Rupert Murdoch selfie

The long slog by activists – within and without of the Occupy Wall Street Movement – to bring the question of wealth inequality to the center of the American political debate has finally succeeded. Even President Obama has now called inequality the defining issue of our time. This has, not surprisingly, driven the trickle-down economics/Neoliberal crowd wild. They want to talk about anything but wealth inequality and class.

So the news outlets catering to the market fundamentalists have begun to attack the idea that there even is inequality then employed a number of lame rhetorical strategies to respond if you don’t buy that one. Case in point the Wall Street Journal.

Paul Krugman explains:

The bit about the WSJ’s continuing denialism on rising inequality brings to mind a point I think I’ve made before, but which seems especially appropriate for recent debates. It is this: Today’s right wing never gives up on a politically convenient argument, no matter how thoroughly it may have been refuted by analysis and evidence. It may downplay that argument for a while — though often even that doesn’t happen — but it always comes back.

Inequality is a clear though not at all unique example. Consider three arguments one might make against 21st-century populism:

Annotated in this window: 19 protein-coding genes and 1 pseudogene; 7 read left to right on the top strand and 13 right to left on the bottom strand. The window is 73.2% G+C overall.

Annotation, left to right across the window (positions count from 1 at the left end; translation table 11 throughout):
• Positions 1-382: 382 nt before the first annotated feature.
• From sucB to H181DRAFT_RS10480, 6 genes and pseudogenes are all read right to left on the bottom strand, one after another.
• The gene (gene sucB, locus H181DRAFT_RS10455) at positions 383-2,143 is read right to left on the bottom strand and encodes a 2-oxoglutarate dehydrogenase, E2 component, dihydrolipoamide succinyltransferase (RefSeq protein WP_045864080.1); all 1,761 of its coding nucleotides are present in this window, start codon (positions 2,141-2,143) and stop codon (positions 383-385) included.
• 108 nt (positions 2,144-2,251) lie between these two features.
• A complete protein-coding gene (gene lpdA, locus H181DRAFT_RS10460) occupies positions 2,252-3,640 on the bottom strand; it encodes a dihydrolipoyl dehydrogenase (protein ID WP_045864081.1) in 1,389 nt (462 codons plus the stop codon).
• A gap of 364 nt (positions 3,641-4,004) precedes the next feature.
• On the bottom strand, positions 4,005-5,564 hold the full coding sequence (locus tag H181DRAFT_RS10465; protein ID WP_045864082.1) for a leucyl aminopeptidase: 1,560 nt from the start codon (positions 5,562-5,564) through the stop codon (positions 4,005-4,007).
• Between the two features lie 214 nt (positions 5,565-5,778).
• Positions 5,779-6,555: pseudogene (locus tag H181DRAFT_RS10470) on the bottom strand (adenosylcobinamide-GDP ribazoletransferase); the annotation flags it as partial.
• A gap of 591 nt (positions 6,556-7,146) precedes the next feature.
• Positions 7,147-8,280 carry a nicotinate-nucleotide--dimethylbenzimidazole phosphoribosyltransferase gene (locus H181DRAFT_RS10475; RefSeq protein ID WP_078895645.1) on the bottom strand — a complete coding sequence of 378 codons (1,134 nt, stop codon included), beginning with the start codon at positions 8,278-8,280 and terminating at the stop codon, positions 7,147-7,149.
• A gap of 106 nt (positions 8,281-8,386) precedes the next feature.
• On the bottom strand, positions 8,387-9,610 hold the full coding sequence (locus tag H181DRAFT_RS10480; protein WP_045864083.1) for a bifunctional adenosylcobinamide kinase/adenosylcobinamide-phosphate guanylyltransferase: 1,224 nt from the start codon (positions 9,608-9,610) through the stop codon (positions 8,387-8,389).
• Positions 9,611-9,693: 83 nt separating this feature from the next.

1. Inequality isn’t increasing.
2. OK, inequality is increasing, but it’s not a problem.
3. OK, it would be nice to have lower inequality, but any proposed solutions would do more harm than good.

So it’s not true, if it is true it’s not a problem, and anything you try to do about it will just make it worse. In the blogging world such a strategy is often termed “FUD” for fear, uncertainty, doubt. And, of course, the right does a fair amount of what we would also call “concern trolling.”

Nonetheless, the tactics do seem to be working with a certain segment of the population who still believe, despite reality, that trickle-down economics works. But for everyone else it is just irritating and confusing to see such dishonest arguments being made in the mainstream press.

This kind of thing flummoxes many people, who imagine that we’re having a real debate. It makes perfect sense, however, once you realize that the other side here isn’t engaged in good-faith argument, just looking for anything that comes to hand, with no regard for consistency.

This is why we can’t have nice things.

It is bad enough when party hacks and industry lobbyists engage in this kind of conduct but isn’t the Wall Street Journal supposed to be a serious newspaper?